In 2010, Facilities and Services brought Steven Thweatt of Emory University to campus (he later moved to the University of Colorado and recently retired) for an evaluation of the Project Development and Engineering group. His evaluation included customer listening sessions that ultimately led to changes in the project process. One of these was a process improvement move to the “concept‐to‐completion” delivery method where a single project manager is responsible for taking a project from “cradle‐to‐grave.”36
CommTech Transformations also met with customer groups when conducting the environmental scan; the most often repeated constructive criticisms we receive relate to long lead times on projects and work orders and the subsequent communications about delays.37 In response to these concerns, we have developed our Key Performance Indicators and metrics around measuring process improvement activities in these areas. We also made organizational changes with the warehouse as we work towards accelerating material delivery.38
- Regular management reports will be developed through the new work order system. These reports will provide Directors and Supervisors with the information necessary to make sound business decisions.
- Utility plant performance indicators will be developed and used for maintenance planning, upgrade evaluation, and the APPA FPI is adding a Green Globes metric. Sightlines reports are used across the organization.
- New metrics were developed in support of the Administration and Finance Strategic Plan and the NMSU Vision 2020 Plan.
- Every Executive Director was assigned key performance indicators that aligned with the Facilities and Services goals, the Administration and Finance Strategic Plan, and Vision 2020.
As an overall measure of Facilities and Services performance, a customer satisfaction survey is emailed to the NMSU System annually. An Employee Engagement Survey that separates results by work groups and by supervisory and non‐supervisory levels was conducted in 2013 and 2014 and follow‐up surveys are planned for every two years.39 Sightlines and the APPA Facilities Performance Indicators are also reviewed with staff, and we discussed some of the more important benchmarks last year at the Annual Meeting with every employee.40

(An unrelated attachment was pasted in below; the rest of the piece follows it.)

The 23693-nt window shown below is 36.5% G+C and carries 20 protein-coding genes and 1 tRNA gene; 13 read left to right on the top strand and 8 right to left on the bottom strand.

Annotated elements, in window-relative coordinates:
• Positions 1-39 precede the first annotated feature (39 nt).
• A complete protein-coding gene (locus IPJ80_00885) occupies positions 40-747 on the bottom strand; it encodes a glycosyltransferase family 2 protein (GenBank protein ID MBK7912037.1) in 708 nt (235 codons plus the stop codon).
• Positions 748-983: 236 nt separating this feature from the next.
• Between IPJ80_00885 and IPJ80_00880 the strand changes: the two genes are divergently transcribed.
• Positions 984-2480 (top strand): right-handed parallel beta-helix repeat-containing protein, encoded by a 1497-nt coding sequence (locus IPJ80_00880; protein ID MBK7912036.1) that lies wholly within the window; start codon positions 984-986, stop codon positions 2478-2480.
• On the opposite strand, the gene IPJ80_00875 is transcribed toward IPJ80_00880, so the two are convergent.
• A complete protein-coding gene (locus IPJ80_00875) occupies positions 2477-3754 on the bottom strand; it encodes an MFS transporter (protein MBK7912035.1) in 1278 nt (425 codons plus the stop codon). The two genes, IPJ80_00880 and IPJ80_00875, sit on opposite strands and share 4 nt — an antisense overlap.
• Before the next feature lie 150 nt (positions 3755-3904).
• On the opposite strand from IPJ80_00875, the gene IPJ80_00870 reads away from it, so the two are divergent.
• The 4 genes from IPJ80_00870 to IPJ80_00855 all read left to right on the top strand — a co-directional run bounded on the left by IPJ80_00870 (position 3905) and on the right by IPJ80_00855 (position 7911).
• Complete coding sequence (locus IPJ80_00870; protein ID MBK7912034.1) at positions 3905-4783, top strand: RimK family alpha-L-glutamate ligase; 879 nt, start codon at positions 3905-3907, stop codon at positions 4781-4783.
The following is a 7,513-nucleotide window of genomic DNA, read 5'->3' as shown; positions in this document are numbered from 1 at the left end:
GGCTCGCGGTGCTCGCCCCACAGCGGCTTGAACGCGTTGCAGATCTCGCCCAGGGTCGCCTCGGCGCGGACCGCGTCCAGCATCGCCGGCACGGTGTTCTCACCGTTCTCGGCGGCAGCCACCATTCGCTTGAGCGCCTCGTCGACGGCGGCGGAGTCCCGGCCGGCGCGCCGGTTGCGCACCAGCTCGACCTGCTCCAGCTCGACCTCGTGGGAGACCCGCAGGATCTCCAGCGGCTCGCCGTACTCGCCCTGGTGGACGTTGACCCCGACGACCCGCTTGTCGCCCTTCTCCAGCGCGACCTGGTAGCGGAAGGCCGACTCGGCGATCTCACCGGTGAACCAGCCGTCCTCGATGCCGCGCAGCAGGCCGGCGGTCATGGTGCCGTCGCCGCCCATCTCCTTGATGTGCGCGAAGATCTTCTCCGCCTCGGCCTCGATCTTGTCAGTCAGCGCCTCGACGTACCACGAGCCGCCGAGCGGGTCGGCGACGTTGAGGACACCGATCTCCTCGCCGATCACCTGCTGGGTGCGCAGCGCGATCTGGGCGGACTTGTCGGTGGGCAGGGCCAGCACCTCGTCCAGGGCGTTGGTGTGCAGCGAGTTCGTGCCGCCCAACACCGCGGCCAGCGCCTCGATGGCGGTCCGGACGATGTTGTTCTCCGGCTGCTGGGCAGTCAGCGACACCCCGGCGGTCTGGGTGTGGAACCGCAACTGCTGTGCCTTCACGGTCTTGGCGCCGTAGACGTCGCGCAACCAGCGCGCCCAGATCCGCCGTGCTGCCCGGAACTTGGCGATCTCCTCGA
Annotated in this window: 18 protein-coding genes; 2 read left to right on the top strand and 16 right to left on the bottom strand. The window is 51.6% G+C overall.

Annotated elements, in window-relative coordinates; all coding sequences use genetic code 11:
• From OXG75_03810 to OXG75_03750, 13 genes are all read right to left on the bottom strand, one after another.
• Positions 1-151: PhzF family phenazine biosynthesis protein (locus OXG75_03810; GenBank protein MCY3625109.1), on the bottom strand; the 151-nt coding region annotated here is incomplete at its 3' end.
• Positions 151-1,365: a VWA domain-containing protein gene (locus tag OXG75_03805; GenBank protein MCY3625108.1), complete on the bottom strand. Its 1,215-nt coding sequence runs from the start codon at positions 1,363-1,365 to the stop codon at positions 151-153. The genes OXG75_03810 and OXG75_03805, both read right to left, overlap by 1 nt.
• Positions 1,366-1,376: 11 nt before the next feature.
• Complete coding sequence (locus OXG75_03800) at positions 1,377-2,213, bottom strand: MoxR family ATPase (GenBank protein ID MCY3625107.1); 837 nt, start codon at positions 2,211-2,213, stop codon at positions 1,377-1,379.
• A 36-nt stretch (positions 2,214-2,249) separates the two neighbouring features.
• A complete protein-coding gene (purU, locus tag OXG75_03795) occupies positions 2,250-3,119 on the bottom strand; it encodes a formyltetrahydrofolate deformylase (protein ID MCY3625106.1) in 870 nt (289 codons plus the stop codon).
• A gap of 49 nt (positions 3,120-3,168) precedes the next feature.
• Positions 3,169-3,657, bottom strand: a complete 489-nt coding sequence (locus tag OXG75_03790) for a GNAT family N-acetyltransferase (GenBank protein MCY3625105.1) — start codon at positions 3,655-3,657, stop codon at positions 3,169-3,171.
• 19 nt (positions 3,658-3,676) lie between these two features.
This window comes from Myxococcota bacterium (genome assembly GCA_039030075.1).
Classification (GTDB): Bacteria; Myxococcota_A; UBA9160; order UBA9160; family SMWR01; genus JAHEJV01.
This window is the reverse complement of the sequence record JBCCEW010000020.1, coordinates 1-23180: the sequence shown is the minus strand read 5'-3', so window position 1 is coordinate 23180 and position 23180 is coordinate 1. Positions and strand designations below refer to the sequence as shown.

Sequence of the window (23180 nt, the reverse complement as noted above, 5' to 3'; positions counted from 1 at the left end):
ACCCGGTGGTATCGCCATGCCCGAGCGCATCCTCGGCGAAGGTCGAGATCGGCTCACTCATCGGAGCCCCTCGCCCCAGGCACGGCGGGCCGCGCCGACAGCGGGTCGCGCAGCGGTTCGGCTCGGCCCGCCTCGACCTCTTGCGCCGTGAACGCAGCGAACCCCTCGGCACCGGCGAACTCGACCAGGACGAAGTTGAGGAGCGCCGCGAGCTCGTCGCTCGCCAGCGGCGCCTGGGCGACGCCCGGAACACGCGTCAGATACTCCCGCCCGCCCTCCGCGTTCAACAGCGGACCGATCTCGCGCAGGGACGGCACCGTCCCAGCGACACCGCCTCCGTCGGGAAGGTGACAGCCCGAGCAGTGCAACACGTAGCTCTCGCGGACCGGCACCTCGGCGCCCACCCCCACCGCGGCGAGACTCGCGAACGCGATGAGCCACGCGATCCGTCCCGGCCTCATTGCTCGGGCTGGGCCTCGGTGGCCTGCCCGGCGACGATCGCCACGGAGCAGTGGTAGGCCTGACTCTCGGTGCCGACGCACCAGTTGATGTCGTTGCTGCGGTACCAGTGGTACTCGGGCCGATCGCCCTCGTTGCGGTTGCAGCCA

As noted in 2.3, the most often repeated constructive criticism we receive relates to long lead times on projects and work orders, and our benchmarks confirm that we have room for improvement.41 Facility Operations and Project Development and Engineering both use Key Performance Indicators to evaluate their progress toward their goal of accelerating service and delivery times. In particular, Project Development and Engineering has made significant improvement in reducing the project completion times; Facilities and Services presented a plan for improvements in the materials warehouse that led to an organizational realignment. We anticipate this move will reduce material procurement times.42
2.6 A BUDGET IS DEVELOPED WITH INPUT FROM STAFF THAT REFLECTS HISTORIC EXPENDITURES, AN ANALYSIS OF NEEDS, EFFECTIVE ALLOCATION OF AVAILABLE RESOURCES TO SUPPORT THE ORGANIZATION’S GOALS AND OBJECTIVES, AND SEEKS NEW AND INNOVATIVE MEASURES TO LEVERAGE RESOURCES.
- OFS staff will be directly involved in the preparation of the budget. This “needs analysis” will be tied to the results of the surveys mentioned in the Performance Survey section so that the budget reflects actual, prioritized needs.
- Each unit presents their budget to the Directors monthly, and the supervisors are encouraged to use Sightlines and the APPA FPI to make comparisons.
- The establishment of valid metrics remains both a top priority and an elusive goal.
- New metrics were developed in support of the Administration and Finance Strategic Plan and the NMSU Vision 2020 Plan.